New hurdles for water reuse

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Courtesy of Zentox Corporation

In a letter dated January 19, 2005, the USDA-Food Safety Inspection Service (FSIS) indicated that if water is to be reused in a poultry processing facility, then this reuse water must be accounted for in the plant’s HACCP program. This requirement may cause some difficulties as processors consider the associated hazard analyses.

When water is used to chill or rinse broiler carcasses, fat, protein, blood, fecal material and ingesta may be deposited into the water. Additionally, pathogenic bacteria commonly found on broiler carcasses, may end up in the water as well. To prevent processors from using spray or chiller rinse wa- ters directly upstream as reuse water, and thereby possibly contaminating chickens upstream, USDA has enacted new regulations described in CFR 416.2 (g) (3). This regulation requires that, for reuse water to be used upstream, measures be taken to reduce physical, chemical and microbiological contamination to a level appropriate for use in their pro- cess to prevent contamination or adulteration of product. Some poultry plants interpret this to mean that as long as they are somewhat reducing the number of bacteria in the rinse or chill waters prior to reuse, it is acceptable to use upstream. Although the USDA is aware of this practice, no new regulations have been enacted to disallow it.

What impact may the new ruling have on processors? The USDA-FSIS is mainly concerned about three areas: 1) the scalder, 2) water taken from the inside/outside bird washer (IOBW) and other rinsers and used upstream, and 3) chiller red water rechilling systems. The USDA-FSIS has indicated that scalder water should be considered “recycled” water because water is used on a carcass after passing over a previous carcass. Thus, it is considered reused and must be incorporated into the HACCP plan. Any water that is collected from an IOBW or other rinse system and used upstream is considered reuse water. Chiller water is also considered reused when it is removed from the chiller at the suction box, rechilled, and then added back to the chiller through the redwater return pipes. It can be argued that the scalder and chiller are a single process and that you cannot, by definition, reuse water in a single process because the scalder and chiller are common baths. Thus, theoretically, bacteria that the carcasses entering the system may be ex- posed to are capable of contacting carcasses at other areas within the tanks during scalding or chilling.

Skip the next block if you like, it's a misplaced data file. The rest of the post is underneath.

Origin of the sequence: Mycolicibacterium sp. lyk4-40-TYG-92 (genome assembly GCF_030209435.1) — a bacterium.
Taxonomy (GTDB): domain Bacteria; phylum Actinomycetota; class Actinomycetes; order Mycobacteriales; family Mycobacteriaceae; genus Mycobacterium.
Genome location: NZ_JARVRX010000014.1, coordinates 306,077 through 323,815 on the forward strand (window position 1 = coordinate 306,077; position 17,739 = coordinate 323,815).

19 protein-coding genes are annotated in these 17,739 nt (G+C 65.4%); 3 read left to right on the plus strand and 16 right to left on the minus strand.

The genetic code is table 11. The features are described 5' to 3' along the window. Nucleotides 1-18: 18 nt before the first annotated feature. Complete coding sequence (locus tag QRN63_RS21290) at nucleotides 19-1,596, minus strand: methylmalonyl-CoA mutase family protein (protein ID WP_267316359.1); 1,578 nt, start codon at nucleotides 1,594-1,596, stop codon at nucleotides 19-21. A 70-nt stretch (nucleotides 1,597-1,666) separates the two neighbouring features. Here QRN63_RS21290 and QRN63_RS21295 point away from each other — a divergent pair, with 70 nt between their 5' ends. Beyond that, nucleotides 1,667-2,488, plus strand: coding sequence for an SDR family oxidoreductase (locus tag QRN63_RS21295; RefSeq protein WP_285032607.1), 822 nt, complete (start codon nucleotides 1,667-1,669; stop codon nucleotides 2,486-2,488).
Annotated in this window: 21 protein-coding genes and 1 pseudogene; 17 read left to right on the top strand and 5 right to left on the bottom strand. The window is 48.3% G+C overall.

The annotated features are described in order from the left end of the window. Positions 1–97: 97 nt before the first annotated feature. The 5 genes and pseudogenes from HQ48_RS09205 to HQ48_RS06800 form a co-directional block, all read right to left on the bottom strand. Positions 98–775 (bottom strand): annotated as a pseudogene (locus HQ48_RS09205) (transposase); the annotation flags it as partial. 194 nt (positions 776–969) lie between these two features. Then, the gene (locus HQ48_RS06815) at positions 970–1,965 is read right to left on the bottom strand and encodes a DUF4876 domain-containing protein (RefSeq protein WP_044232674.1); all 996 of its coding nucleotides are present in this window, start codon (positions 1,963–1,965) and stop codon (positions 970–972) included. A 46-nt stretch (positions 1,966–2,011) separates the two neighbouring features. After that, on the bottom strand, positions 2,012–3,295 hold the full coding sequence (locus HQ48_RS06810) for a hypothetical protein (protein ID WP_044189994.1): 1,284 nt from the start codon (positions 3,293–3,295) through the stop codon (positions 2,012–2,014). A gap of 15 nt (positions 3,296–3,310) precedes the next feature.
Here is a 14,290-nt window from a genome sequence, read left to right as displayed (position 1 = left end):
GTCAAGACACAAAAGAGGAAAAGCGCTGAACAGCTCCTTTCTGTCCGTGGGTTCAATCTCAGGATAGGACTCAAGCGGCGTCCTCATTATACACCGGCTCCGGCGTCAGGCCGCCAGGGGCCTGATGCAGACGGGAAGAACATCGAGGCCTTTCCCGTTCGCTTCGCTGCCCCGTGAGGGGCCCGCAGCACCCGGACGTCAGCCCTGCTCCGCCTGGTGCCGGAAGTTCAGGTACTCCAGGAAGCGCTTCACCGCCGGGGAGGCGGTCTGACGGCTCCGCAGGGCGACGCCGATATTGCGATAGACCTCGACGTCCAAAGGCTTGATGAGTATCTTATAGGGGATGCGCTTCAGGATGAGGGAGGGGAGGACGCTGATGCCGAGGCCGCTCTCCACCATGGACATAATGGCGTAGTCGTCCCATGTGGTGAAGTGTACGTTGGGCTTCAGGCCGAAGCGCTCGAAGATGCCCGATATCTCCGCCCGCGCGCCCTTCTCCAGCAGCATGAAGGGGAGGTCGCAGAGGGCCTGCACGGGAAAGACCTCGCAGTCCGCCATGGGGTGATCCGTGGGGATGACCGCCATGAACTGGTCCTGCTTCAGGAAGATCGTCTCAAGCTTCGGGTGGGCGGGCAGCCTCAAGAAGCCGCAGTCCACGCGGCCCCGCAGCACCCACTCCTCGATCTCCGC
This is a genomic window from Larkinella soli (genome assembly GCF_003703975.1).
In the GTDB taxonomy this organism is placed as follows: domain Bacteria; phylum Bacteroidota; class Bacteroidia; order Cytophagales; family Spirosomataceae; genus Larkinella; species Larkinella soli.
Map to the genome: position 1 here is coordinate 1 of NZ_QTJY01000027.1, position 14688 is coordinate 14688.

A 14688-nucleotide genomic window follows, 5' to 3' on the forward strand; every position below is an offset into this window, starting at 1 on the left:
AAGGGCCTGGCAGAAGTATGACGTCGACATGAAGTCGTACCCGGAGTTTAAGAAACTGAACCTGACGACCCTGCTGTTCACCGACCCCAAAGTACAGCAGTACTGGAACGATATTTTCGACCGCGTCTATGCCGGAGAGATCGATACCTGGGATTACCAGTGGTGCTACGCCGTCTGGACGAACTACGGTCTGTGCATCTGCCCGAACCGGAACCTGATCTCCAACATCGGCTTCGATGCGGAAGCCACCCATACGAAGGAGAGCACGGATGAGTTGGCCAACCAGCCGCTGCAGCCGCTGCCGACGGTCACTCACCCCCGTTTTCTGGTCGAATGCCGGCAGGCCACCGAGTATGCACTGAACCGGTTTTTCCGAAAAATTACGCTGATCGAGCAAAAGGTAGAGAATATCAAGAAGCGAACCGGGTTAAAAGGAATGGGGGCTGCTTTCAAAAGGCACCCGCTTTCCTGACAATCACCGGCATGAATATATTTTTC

Because these systems are considered reuse, the USDA- FSIS will require that processors verify that these systems are reducing bacteria. The following are specific recom- mendations for verifying the efficacy of each of these sys- tems. They have been prepared in detail and are considered acceptable to the USDA as a means of verification.

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